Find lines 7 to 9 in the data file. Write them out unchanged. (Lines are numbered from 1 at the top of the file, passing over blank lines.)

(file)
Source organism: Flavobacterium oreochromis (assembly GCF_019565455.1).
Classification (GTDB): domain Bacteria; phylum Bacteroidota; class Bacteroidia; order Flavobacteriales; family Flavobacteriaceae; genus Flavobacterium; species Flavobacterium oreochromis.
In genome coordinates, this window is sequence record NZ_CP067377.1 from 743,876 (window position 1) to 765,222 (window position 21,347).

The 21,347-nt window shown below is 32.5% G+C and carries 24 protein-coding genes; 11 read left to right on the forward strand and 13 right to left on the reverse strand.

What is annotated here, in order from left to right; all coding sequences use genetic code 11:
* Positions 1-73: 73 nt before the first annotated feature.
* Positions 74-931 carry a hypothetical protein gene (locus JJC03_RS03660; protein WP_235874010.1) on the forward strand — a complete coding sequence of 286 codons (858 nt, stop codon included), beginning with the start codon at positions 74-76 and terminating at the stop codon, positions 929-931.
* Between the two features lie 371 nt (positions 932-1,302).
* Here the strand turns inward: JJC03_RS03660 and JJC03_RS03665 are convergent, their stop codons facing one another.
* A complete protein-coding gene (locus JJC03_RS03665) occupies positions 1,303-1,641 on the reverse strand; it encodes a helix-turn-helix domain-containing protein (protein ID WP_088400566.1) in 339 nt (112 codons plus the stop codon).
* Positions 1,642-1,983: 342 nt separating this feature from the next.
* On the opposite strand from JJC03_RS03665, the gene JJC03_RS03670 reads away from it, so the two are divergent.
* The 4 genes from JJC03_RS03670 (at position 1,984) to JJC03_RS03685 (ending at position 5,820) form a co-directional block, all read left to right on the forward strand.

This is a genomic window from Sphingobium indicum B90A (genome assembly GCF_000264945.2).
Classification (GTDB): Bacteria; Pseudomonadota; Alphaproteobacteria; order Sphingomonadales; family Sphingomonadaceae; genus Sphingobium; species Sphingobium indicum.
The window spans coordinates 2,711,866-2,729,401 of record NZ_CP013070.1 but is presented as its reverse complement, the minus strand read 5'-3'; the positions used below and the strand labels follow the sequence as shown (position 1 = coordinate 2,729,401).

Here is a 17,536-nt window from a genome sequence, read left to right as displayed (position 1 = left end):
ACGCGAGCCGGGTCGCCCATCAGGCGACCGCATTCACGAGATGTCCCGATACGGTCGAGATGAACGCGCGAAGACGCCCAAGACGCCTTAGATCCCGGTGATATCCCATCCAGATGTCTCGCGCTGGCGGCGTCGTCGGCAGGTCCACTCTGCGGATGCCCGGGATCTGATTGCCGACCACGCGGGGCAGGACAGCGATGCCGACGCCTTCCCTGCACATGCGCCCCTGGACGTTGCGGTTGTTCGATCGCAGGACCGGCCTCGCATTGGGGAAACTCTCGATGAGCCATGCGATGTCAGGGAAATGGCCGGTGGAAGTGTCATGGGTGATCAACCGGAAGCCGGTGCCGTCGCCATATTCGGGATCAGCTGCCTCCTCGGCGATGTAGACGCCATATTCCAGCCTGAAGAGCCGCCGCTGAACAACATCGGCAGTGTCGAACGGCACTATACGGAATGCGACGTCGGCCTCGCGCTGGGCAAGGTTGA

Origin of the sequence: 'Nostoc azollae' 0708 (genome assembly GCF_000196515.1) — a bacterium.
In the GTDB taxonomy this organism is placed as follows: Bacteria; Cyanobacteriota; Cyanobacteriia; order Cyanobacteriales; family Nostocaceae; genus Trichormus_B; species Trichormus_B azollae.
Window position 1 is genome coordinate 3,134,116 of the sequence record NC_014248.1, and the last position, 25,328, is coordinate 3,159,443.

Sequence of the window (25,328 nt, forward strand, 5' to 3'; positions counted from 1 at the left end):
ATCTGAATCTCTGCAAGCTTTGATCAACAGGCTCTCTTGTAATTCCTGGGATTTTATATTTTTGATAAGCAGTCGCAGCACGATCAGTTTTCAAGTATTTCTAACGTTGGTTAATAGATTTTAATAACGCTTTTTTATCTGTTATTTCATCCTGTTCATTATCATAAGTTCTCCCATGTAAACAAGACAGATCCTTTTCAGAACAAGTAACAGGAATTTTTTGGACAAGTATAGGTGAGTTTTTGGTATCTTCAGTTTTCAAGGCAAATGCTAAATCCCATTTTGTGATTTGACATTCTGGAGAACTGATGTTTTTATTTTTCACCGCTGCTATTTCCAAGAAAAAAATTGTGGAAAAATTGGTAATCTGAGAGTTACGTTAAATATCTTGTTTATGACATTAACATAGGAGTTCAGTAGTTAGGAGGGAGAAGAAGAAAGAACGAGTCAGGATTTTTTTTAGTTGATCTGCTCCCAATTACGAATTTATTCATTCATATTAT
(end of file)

* Positions 74-931 carry a hypothetical protein gene (locus JJC03_RS03660; protein WP_235874010.1) on the forward strand — a complete coding sequence of 286 codons (858 nt, stop codon included), beginning with the start codon at positions 74-76 and terminating at the stop codon, positions 929-931.
* Between the two features lie 371 nt (positions 932-1,302).
* Here the strand turns inward: JJC03_RS03660 and JJC03_RS03665 are convergent, their stop codons facing one another.